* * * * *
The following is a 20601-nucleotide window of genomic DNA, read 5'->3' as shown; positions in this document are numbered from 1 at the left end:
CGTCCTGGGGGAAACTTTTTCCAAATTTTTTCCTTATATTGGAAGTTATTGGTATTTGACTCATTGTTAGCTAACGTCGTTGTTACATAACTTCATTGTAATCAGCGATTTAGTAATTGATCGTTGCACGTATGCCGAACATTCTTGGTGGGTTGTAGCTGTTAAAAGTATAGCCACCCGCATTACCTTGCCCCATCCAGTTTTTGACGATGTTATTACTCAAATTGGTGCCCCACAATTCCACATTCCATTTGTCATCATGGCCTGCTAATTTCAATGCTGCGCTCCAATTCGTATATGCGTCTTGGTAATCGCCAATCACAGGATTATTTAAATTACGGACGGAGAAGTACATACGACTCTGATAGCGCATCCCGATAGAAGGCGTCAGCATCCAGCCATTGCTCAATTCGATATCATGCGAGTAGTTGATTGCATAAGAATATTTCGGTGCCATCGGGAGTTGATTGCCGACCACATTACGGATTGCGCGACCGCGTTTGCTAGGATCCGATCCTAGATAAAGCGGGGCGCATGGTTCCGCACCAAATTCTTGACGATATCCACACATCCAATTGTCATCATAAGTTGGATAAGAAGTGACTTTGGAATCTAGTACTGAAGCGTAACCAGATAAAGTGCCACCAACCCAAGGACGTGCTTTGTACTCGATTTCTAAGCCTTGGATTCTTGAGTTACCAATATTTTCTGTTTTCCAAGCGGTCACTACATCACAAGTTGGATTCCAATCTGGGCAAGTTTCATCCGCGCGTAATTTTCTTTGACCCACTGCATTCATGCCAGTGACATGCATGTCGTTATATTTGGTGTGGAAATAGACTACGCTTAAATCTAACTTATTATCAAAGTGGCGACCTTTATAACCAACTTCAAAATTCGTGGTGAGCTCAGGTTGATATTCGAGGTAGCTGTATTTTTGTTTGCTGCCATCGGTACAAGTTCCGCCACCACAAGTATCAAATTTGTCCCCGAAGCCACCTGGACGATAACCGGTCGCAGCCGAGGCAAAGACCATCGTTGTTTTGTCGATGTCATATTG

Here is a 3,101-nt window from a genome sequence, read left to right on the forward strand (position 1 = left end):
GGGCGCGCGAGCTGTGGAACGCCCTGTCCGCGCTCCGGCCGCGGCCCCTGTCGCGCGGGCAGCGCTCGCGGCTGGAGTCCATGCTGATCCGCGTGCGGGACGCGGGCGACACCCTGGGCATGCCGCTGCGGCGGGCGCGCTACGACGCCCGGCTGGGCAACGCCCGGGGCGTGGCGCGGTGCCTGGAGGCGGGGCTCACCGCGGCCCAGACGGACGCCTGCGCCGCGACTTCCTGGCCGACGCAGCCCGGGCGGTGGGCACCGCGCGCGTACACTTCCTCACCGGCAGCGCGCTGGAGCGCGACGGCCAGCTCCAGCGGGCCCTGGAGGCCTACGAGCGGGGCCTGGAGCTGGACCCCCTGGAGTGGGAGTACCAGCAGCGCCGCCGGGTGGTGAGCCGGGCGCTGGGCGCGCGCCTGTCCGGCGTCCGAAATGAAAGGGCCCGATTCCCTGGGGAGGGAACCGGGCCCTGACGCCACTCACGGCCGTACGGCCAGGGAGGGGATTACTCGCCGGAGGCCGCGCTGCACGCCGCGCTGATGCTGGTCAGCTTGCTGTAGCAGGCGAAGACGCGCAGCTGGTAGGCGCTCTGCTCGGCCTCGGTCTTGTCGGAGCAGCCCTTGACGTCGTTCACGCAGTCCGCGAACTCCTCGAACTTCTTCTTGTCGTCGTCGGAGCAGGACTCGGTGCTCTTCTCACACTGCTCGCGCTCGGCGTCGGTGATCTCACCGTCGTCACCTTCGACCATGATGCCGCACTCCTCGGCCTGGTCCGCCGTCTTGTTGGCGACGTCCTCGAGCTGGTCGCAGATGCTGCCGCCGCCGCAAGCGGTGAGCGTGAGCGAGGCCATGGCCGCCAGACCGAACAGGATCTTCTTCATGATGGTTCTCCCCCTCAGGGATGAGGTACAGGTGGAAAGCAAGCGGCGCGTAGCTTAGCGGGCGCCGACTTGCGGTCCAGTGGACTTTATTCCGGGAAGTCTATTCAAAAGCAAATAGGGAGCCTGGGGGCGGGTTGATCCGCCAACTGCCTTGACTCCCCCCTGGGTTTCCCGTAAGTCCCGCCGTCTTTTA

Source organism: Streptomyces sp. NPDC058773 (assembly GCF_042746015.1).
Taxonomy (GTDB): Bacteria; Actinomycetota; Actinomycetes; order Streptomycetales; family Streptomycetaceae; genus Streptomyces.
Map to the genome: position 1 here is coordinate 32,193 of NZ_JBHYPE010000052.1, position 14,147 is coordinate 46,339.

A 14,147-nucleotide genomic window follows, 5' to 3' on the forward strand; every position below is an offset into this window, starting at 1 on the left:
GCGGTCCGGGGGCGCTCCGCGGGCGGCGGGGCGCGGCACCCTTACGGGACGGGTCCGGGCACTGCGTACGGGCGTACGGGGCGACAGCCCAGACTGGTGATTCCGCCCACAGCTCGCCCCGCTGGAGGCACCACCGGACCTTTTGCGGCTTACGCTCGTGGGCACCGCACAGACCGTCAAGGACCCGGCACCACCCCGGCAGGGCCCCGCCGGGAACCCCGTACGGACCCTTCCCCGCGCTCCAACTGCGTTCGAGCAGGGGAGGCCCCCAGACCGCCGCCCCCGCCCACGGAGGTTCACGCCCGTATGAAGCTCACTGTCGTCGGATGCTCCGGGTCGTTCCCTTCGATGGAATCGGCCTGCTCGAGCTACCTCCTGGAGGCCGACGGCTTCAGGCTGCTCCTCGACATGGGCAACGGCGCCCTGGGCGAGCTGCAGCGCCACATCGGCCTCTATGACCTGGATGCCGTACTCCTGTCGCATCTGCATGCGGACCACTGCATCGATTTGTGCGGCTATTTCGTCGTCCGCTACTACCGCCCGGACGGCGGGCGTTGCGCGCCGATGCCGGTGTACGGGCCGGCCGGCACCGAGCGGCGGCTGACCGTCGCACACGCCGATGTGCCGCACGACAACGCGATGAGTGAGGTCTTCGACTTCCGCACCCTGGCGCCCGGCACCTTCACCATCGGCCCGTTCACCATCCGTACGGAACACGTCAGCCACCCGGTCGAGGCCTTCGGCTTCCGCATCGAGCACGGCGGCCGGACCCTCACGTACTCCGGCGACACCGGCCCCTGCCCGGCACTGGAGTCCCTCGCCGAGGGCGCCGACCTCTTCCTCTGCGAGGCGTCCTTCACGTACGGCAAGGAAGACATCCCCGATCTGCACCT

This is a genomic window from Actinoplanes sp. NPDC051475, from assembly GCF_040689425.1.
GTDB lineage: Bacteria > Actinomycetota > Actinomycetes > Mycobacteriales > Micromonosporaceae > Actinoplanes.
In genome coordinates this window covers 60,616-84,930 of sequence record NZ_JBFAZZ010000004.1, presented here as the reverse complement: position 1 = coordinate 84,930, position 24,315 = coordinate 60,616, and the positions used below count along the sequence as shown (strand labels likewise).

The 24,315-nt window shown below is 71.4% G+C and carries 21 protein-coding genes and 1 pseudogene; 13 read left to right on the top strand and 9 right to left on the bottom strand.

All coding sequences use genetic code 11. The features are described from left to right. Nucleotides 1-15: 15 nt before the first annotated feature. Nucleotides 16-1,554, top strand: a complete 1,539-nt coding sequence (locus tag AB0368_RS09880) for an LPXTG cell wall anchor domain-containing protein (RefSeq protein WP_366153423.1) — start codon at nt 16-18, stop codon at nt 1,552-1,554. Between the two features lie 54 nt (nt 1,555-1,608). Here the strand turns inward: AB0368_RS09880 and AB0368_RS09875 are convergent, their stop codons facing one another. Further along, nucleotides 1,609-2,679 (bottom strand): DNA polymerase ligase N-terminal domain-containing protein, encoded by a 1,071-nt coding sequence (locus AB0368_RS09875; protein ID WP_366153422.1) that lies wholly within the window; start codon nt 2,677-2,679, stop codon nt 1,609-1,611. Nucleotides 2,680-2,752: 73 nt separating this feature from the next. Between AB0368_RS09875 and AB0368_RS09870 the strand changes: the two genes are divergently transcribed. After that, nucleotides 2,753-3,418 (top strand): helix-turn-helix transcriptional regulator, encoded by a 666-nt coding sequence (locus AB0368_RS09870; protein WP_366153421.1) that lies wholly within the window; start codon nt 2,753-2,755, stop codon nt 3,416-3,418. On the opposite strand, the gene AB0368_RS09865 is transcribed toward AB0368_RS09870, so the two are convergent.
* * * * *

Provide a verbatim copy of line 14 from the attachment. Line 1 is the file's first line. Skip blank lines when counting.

All coding sequences use genetic code 11. The features are described from left to right. Nucleotides 1-15: 15 nt before the first annotated feature. Nucleotides 16-1,554, top strand: a complete 1,539-nt coding sequence (locus tag AB0368_RS09880) for an LPXTG cell wall anchor domain-containing protein (RefSeq protein WP_366153423.1) — start codon at nt 16-18, stop codon at nt 1,552-1,554. Between the two features lie 54 nt (nt 1,555-1,608). Here the strand turns inward: AB0368_RS09880 and AB0368_RS09875 are convergent, their stop codons facing one another. Further along, nucleotides 1,609-2,679 (bottom strand): DNA polymerase ligase N-terminal domain-containing protein, encoded by a 1,071-nt coding sequence (locus AB0368_RS09875; protein ID WP_366153422.1) that lies wholly within the window; start codon nt 2,677-2,679, stop codon nt 1,609-1,611. Nucleotides 2,680-2,752: 73 nt separating this feature from the next. Between AB0368_RS09875 and AB0368_RS09870 the strand changes: the two genes are divergently transcribed. After that, nucleotides 2,753-3,418 (top strand): helix-turn-helix transcriptional regulator, encoded by a 666-nt coding sequence (locus AB0368_RS09870; protein WP_366153421.1) that lies wholly within the window; start codon nt 2,753-2,755, stop codon nt 3,416-3,418. On the opposite strand, the gene AB0368_RS09865 is transcribed toward AB0368_RS09870, so the two are convergent.